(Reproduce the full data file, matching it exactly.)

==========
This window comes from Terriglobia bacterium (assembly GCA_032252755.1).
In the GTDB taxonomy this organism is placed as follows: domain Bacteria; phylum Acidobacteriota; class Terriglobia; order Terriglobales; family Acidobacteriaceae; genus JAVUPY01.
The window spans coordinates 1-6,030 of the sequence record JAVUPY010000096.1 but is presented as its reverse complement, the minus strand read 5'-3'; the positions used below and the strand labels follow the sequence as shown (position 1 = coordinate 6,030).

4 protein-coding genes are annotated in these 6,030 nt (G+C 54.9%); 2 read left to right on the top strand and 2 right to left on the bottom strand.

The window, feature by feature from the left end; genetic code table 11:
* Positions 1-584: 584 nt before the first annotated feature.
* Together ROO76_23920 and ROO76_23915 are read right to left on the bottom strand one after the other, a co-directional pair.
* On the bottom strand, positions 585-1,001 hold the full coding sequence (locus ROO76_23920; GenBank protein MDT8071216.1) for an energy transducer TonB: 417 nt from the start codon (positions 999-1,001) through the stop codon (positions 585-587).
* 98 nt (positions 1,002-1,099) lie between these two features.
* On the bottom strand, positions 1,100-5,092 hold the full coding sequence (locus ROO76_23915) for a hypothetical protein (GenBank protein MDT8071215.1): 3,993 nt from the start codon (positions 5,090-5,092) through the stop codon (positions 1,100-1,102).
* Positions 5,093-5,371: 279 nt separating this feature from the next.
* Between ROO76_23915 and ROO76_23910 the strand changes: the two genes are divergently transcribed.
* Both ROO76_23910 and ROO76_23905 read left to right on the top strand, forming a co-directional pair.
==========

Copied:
This window comes from Terriglobia bacterium (assembly GCA_032252755.1).
In the GTDB taxonomy this organism is placed as follows: domain Bacteria; phylum Acidobacteriota; class Terriglobia; order Terriglobales; family Acidobacteriaceae; genus JAVUPY01.
The window spans coordinates 1-6,030 of the sequence record JAVUPY010000096.1 but is presented as its reverse complement, the minus strand read 5'-3'; the positions used below and the strand labels follow the sequence as shown (position 1 = coordinate 6,030).

4 protein-coding genes are annotated in these 6,030 nt (G+C 54.9%); 2 read left to right on the top strand and 2 right to left on the bottom strand.

The window, feature by feature from the left end; genetic code table 11:
* Positions 1-584: 584 nt before the first annotated feature.
* Together ROO76_23920 and ROO76_23915 are read right to left on the bottom strand one after the other, a co-directional pair.
* On the bottom strand, positions 585-1,001 hold the full coding sequence (locus ROO76_23920; GenBank protein MDT8071216.1) for an energy transducer TonB: 417 nt from the start codon (positions 999-1,001) through the stop codon (positions 585-587).
* 98 nt (positions 1,002-1,099) lie between these two features.
* On the bottom strand, positions 1,100-5,092 hold the full coding sequence (locus ROO76_23915) for a hypothetical protein (GenBank protein MDT8071215.1): 3,993 nt from the start codon (positions 5,090-5,092) through the stop codon (positions 1,100-1,102).
* Positions 5,093-5,371: 279 nt separating this feature from the next.
* Between ROO76_23915 and ROO76_23910 the strand changes: the two genes are divergently transcribed.
* Both ROO76_23910 and ROO76_23905 read left to right on the top strand, forming a co-directional pair.